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Chinese painting of four women wearing long robes

Ming dynasty (1400s AD) painting by Tang Yin

Tunics and padded jackets and pants

People in China generally wore tunics (like long t-shirts). Women wore long tunics down to the ground, with belts, and men wore shorter ones down to their knees. Sometimes they wore jackets over their tunics. In the winter, when it was cold, people wore padded jackets over their tunics, and sometimes pants under them.

Silk and hemp

In early China, poor people made their clothes of hemp or ramie, which is a plant like nettles. Rich people wore silk, and, like the women in this picture, they often wore more than one tunic, in layers.

Read more about hemp cloth
Read more about Chinese silk
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During the Sui Dynasty, in the 500s AD, the emperor decided that all poor people had to wear blue or black clothes, and only rich people could wear colors. That didn’t last long though, as you can see from the picture of T’ang Dynasty farmers below.

More about the Sui Dynasty

Feather capes

In China’s version of the Cinderella story, her magic fish grants her a feather cape to wear to the Qingming Jie Spring Festival. I think that’s interesting because people also wore feather capes in the Americas.

Cherokee clothing

What were the hairstyles of ancient China?

three little clay figures; two hold hoes and one holds a shovel. They're good examples of medieval Chinese clothing: one wears a bright red knee-length tunic and has his hair in a bun. He is clean-shaven. One wears a knee-length blue tunic and a maroon jacket. His hair is the same. The third man wears tan pants and a white shirt, with a blue overshirt over one shoulder. He has a short beard.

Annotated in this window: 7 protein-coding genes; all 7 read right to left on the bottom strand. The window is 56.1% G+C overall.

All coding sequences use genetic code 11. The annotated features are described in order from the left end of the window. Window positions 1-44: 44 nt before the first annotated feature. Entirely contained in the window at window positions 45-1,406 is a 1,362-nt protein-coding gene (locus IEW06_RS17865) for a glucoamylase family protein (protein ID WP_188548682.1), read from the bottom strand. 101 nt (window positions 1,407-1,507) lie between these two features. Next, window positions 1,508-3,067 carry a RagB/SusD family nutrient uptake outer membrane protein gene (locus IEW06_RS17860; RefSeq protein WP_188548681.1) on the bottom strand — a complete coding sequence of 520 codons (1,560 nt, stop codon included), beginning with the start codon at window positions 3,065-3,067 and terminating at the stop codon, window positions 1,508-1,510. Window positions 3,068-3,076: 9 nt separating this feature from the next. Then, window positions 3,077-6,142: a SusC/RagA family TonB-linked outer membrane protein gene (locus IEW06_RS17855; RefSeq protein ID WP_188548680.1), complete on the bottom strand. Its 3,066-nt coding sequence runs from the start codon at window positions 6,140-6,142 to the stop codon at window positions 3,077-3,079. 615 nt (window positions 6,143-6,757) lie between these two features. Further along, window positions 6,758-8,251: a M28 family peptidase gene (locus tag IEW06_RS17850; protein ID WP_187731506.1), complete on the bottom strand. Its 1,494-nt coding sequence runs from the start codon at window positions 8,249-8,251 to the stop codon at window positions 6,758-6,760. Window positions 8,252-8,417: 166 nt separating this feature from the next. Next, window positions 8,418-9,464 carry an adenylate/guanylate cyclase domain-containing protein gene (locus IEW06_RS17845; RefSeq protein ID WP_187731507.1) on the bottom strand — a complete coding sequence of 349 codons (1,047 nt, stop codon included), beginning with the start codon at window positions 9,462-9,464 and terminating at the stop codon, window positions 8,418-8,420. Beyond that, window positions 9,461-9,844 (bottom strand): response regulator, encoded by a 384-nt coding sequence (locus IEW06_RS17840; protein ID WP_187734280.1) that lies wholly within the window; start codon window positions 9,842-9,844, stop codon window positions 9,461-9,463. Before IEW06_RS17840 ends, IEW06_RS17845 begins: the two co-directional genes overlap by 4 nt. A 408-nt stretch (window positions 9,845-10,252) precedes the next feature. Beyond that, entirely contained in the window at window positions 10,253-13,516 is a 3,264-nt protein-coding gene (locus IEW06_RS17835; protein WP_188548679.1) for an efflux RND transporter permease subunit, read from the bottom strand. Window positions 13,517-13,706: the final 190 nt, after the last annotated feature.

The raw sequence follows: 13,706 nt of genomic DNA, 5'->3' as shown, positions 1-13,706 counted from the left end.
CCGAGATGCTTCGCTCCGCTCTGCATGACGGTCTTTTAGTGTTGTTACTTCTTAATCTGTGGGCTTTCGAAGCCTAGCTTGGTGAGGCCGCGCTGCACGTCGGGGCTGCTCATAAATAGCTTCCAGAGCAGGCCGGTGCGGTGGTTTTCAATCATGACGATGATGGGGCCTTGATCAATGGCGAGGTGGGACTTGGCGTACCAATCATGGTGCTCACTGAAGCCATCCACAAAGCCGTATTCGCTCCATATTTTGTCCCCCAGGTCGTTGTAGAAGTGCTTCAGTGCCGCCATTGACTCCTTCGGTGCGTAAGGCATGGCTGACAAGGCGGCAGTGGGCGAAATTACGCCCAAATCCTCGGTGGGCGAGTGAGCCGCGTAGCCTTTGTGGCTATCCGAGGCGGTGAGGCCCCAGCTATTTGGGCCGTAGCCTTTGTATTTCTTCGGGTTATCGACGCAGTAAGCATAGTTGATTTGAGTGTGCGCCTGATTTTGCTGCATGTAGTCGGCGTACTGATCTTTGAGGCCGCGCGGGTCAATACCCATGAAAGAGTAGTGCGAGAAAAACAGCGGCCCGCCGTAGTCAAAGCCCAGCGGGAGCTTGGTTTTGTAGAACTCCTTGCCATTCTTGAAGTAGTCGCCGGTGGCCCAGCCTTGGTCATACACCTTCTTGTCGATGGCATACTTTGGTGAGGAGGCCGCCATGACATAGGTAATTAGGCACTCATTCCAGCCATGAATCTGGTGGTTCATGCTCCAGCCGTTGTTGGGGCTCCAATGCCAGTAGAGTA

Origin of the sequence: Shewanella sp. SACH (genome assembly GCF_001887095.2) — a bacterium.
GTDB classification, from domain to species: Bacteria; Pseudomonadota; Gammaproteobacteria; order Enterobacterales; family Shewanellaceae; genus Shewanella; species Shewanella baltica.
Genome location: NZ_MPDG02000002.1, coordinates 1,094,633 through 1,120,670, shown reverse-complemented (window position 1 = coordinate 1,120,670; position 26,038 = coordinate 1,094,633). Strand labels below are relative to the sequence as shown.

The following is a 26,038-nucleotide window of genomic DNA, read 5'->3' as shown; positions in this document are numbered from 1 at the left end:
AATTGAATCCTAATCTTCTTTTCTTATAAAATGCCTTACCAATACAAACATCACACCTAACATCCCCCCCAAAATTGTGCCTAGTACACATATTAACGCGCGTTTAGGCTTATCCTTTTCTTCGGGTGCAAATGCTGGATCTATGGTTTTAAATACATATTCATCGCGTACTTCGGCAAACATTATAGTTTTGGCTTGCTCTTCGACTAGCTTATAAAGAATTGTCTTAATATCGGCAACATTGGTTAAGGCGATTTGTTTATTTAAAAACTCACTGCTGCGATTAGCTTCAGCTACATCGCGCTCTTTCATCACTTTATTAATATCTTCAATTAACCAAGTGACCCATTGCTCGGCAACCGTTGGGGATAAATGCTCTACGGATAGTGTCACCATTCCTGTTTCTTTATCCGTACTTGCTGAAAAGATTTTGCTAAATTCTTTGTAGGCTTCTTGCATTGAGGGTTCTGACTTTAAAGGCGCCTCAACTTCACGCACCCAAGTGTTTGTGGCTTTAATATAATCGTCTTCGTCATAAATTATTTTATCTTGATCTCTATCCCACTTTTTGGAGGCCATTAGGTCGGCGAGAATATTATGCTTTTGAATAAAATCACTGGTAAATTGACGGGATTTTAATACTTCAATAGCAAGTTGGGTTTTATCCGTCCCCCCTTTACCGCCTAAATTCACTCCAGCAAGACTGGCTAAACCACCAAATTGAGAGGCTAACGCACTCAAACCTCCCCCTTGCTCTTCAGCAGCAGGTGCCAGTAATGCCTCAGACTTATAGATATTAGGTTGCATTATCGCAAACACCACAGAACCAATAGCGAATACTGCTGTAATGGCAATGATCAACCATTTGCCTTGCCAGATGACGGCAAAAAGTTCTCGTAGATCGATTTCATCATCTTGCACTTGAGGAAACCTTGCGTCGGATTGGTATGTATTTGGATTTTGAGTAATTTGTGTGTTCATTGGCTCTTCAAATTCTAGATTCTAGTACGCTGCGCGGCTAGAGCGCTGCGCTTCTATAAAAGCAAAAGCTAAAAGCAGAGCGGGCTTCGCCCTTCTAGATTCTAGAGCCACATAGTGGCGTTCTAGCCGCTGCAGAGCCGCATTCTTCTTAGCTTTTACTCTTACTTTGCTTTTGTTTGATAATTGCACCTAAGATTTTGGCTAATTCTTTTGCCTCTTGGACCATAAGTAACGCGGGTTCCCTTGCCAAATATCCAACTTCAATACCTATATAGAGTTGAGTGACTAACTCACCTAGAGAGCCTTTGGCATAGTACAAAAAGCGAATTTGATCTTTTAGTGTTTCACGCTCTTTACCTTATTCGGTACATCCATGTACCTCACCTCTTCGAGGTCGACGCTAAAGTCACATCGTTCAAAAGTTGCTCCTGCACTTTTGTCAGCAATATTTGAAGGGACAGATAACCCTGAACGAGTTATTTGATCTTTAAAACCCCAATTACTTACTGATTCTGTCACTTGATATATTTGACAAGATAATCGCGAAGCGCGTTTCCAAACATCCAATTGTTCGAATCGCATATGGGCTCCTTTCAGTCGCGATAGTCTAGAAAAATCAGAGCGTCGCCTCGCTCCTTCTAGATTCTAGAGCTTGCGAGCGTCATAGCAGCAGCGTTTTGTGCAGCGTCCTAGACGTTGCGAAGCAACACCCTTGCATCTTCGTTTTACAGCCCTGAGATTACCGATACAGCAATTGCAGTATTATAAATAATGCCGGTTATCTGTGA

Chinese clothing and hairstyles: Three farmers from T’ang Dynasty China, 700s AD

Most people in China, both men and women, wore their hair long. People said that you got your hair from your parents and so it was disrespectful to cut it.

Ancestor worship in China

Both men and women wore their hair up in a bun, fastened with wooden or ivory sticks. That kept your long hair out of your way.

What is ivory?

Did men shave their beards in ancient China?

Most men shaved their beards or grew a narrow beard on just their chin, but men in China often grew long mustaches.

When did Chinese embroidery get started?

Han Dynasty embroidery of a red and black dragon

Han Dynasty embroidery (200 BC-200 AD)

The invention of the steel sewing needle, about 200 BC, made it possible for the first time to do fine embroidery and fine sewing. The steel needles were so thin that they didn’t make big holes in the cloth.

More about needles and embroidery

So from the Han Dynasty onward, rich people liked to show off by having a lot of embroidery all over their clothes.

Did people in ancient China get tattoos?

Most people in ancient China thought tattoos were terrible, for the same reason that they didn’t cut their hair: because you got your body from your parents and it was disrespectful to change it. In China, people thought of tattoos as something foreigners did, like people from Central Asia or from Vietnam.

Chinese painting of a doctor treating a patient

Chinese village doctor treating a man by burning herbs on his back (Song Dynasty, ca. 950 AD., now in National Palace Museum, Taiwan) – or is the doctor trying to remove the man’s tattoos?

Tattoos may have become more common in the Han Dynasty when the new steel needles were invented. But when people in China did get tattoos, it was often because somebody forced them to.

More about Central Asian clothing

Chinese government officials and slave-owners sometimes tattooed criminals and enslaved people. Tattoos were a way of shaming people and marking them as property. Under the Song Dynasty, the army also tattooed draftees and prisoners of war. Apparently some people used moxibustion – burning bundles of herbs on your skin – to try to get rid of the tattoos.